So recently I’ve been experiencing more and more family members asking for design “favors”. I love my family and am happy to help them out, but sometimes I allow myself to be abused a little.
Most recently, my step dad approached me with his new “million dollar” idea. He knows that I am experienced in design/patent consulting, and he wants me to help him make his dreams come true. The actual idea is terrible, and goes against everything I would normally practice as a designer. He’s ready to sink serious money into this concept with reckless abandon and is asking me to basically “design” the collection for him, with no business plan established or any experience in the field. Earlier he even hinted at me becoming a “partner” with him, but I squashed that idea quickly. The pay for product dev. would be at a ridiculously low “family” discount rate (AKA babysitter rates).
Have any of you faced similar scenarios? My mind is telling me to abort as quickly as possible, but it’s kind of difficult when he and my mother have been helping me out a little financially when things have been tough… any other scenario would be a big NO.
In summary, is a little family love/ financial assistance equal to professional design favors?
Don’t they always say to never mix friends/family and business? I would just to to get out of it being frank and telling him the idea isn’t good and in your professional opinion not worthy of pursuing. Tell him he could easily find someone to take his money to design it, but you are offering the advice for free.
Of course in some sense you owe him for helping you out, but I don’t think it’s the same thing. Just tell him if it was something you believed in, it would be a different story. I would think that frank advice is worth something alone.
Only thing I would do for family is something that I would enjoy doing anyhow. I designed my sister’s wedding invite last year, as I knew I could come up with something far better than the usual “custom” wedding invite shop, and enjoyed helping her out. It was a lot of work, and sometimes dealing with the family for feedback was difficult, but the end result was something she and everyone was happy with and something I am proud to have in my portfolio.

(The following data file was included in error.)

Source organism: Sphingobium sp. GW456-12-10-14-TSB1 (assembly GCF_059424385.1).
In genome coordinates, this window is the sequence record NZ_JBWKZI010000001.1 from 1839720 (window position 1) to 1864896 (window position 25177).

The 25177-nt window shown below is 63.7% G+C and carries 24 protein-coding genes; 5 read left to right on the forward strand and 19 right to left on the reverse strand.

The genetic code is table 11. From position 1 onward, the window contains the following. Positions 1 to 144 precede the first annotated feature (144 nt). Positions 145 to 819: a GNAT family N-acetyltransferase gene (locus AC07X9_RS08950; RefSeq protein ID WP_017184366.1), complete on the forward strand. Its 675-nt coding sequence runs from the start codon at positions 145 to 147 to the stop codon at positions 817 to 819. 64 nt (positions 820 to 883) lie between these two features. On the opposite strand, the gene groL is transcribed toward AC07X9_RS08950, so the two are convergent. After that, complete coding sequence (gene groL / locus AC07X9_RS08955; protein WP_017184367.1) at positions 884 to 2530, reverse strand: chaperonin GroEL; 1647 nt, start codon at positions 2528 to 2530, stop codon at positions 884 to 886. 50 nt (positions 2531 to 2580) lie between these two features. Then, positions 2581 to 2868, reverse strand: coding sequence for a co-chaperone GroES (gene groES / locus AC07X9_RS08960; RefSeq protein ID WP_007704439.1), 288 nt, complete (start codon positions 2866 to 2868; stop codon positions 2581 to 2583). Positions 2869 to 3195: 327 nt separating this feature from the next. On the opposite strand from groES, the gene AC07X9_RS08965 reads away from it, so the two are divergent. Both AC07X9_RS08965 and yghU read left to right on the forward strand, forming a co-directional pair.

Yeah it’s more of an “I care about him, that’s why I’m telling him the idea’s bad” type scenario. I have tried hinting at that before, but he’s super into it unfortunately. I was even going to do a few sketches to be nice, but the whole thing really needs to be “designed” because there’s no solid concept. Doesn’t help that he’s an occasional gambler (yeah I forgot to mention that part).
Agreed on the feel-good favors… thanks for the advice!
Another tact might be to give him an idea of the potential cost to bring the idea to market. This may not be as big of a deal depending on the idea and his finances, but most people that come to you with a million dollar idea, don’t realize it may cost a significant chunk of a million to bring to market (again depending on the type of product or what have you).
If this is someone you care about, and you believe it really is a bad investment to pursue this idea, you owe it to him to level with him. Since they have helped you out over the years, it is hard to just squirm out of it, instead your value will be in articulating why it is a bad idea.
I’ve been in the same situation over the years, here are a couple of ways I dealt. Remember people allways think their ideas are amazing so you have to find ways for them to discover they are bad for themselves.
Once someone I know thought Caddy shoes were an untapped market. I told them I thought it was great but that they should do some research to find 5 significant ways these shoes would have different performance needs from what they already wear… Instant conversation ender.
Same guy thought monogrammed watches would be a multi million dollar market… Who wouldn’t want one. Had him do a google search, “just in case someone had tried it before”, then he saw how many lame examples of just thing existed… Instant conversation ender.